A fairly meaningless game on Monday Night Football ended in dramatic fashion last night, with 49ers rookie quarterback Nick Mullens coming up just short of leading San Francisco to a last-second comeback against the New York Giants, who won the game 27-23.
But once again, it was rookie ESPN analyst Jason Witten who dominated much of the discussion about the game among sports writers and pundits on social media.
Witten was mocked Monday night over comments he made about Mullens, the undrafted free agent currently starting at quarterback for the 49ers in place of the injured Jimmy Garoppolo. During the first quarter, Monday Night Football announcer Joe Tessitore revealed that Mullens, starting opposite New York Giants veteran quarterback Eli Manning, actually attended Manning's passing academy in 2016 during his senior year at Southern Miss.
"Some dreams never come true, but if you keep dreaming, you never know," Witten awkwardly responded.
Witten had a couple more minor missteps during the broadcast. During a fourth-quarter replay Witten said the 49ers had attempted play action when they obviously hadn't. He also suggested the 49ers could win out and sneak into the playoffs despite their 2-7 record (which he incorrectly said was 2-17) and was mocked for inadvertently comparing Giants rookie running back Saquon Barkley to O.J. Simpson.
This isn't the first time Witten has been mocked on social media over his growing pains as an NFL analyst. Back in September, he was called out for making the odd claim that the NFL had become too "left wing" when it comes to protecting quarterbacks, a statement ESPN had to clarify "had nothing to do with politics."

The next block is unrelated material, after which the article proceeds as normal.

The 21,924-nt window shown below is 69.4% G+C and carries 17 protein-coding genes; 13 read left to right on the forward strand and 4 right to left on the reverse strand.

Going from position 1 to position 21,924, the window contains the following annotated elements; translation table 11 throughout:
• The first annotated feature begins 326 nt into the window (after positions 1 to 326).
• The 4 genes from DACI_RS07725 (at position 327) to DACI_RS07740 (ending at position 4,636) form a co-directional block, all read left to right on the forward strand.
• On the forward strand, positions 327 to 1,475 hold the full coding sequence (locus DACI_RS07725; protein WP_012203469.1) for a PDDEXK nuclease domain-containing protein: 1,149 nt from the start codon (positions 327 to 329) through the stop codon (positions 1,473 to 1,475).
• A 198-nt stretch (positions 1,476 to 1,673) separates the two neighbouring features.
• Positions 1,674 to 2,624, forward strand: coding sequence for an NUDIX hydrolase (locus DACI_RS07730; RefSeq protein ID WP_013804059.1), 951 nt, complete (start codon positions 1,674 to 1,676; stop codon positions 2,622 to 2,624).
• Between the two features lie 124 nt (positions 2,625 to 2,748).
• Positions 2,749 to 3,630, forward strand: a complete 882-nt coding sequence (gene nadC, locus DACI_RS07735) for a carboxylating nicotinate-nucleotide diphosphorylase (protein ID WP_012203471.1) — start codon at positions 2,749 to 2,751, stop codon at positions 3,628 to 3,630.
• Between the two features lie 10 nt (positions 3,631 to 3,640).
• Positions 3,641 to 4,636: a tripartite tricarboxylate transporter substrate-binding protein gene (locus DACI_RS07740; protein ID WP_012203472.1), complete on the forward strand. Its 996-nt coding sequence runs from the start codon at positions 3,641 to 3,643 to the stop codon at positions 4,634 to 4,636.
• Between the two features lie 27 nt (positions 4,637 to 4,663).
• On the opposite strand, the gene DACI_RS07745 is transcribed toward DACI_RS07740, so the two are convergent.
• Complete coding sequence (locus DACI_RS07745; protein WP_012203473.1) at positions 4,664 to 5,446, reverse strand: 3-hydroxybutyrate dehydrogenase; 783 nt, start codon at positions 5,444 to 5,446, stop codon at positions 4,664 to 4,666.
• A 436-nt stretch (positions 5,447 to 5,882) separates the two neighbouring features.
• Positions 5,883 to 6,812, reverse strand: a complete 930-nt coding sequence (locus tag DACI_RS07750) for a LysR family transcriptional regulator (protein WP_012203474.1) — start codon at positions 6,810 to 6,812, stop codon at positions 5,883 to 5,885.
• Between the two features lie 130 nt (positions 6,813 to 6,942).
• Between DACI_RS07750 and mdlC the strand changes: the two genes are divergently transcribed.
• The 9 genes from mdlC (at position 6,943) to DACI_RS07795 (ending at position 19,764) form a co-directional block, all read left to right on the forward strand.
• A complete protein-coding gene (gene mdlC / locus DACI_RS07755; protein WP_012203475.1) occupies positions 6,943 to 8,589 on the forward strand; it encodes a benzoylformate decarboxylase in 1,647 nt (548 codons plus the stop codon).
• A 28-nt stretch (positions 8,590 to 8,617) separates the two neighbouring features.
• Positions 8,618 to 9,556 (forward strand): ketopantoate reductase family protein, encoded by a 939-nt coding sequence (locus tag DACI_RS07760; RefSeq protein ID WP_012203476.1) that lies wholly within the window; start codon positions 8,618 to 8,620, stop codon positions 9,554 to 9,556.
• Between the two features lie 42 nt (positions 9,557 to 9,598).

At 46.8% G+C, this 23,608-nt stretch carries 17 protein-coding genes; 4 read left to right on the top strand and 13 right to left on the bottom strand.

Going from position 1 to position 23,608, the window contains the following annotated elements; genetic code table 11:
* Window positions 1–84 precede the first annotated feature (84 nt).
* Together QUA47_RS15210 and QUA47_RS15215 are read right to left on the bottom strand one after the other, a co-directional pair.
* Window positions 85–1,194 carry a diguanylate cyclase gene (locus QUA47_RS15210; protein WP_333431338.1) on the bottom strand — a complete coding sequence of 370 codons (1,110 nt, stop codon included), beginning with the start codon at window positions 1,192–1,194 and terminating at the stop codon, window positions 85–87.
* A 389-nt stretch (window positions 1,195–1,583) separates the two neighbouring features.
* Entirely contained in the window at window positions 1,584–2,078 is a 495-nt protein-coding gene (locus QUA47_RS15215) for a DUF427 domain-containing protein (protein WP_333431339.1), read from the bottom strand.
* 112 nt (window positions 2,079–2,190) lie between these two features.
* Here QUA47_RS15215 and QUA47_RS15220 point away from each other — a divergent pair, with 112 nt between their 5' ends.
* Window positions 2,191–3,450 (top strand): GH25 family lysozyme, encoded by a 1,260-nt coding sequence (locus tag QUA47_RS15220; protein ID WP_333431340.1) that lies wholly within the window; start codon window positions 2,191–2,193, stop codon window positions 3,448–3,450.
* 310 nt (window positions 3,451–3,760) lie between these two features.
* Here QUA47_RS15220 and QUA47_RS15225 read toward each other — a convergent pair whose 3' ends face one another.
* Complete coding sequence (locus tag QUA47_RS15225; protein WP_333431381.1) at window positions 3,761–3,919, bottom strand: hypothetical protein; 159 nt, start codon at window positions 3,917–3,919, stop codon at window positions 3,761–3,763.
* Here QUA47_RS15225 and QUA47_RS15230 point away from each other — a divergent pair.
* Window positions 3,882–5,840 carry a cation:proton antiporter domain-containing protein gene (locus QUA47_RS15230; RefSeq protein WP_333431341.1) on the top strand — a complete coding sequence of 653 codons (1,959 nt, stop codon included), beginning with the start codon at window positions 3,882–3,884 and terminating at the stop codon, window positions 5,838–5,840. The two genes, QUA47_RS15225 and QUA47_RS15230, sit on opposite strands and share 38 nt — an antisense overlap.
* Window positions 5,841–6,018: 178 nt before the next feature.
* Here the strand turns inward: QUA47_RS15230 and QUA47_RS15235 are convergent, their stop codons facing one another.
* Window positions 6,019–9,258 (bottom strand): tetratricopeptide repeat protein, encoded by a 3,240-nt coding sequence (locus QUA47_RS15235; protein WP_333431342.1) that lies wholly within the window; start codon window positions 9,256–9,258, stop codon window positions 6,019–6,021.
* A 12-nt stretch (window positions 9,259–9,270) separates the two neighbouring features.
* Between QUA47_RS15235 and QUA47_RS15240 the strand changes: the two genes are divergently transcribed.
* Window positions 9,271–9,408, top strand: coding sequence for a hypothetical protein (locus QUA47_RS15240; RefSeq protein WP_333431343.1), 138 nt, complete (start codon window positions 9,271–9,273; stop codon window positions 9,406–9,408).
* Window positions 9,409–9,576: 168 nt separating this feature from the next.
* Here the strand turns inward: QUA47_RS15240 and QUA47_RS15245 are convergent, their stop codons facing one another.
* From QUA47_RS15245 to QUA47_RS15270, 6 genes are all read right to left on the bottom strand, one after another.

"It was a mix-up in words," Witten explained to the Washington Post's Ben Strauss. "I was saying the pendulum was moving to the left and I guess the nerves of being a rookie — I mean trust me I would never get into rushing the passer and politics."
Last month, during the Week 6 match-up between the 49ers and the Green Bay Packers, Witten was mocked for complaining that San Francisco had "kicked themselves in the foot" and Aaron Rodgers pulled "another rabbit out of his head."
To his credit, Witten took that flub in stride following the game.
"I'll continue to say it but I don't expect ESPN to ever listen: Louis Riddick should be Monday Night Football's top analyst," The Athletic's Richard Deitsch wrote on Twitter last month. Riddick, who was passed over for the Monday Night Football analyst role that Witten landed, has received high marks in his role as the broadcast's on-site analyst during halftime and post-game.
Despite Witten's hiccups, the 11-time Pro Bowler has improved over his first 10 games as a broadcaster, and made several interesting observations during Monday's broadcast. ESPN executives certainly didn't do Witten any favors by placing him in such high-profile role with no experience (and on a rookie crew to boot), but they have said they are invested in the former Cowboys tight end long-term.
"I'm not going to be perfect but I think, over time, if you listen, you win them over by saying, 'Man, the guy is sharing a lot of football with us that we didn't necessarily know,' " Witten told ESPN's Todd Archer ahead of the New England Patriots win over the Buffalo Bills on Oct. 29 . "I believe in myself. I believe I'll be good at it. You just try to eliminate the mistakes and until you do there's always going to be a criticism."
Witten has a couple more weeks to improve before coming to Philadelphia to call the Eagles' Monday Night Football match-up against Washington Redskins on Dec. 3.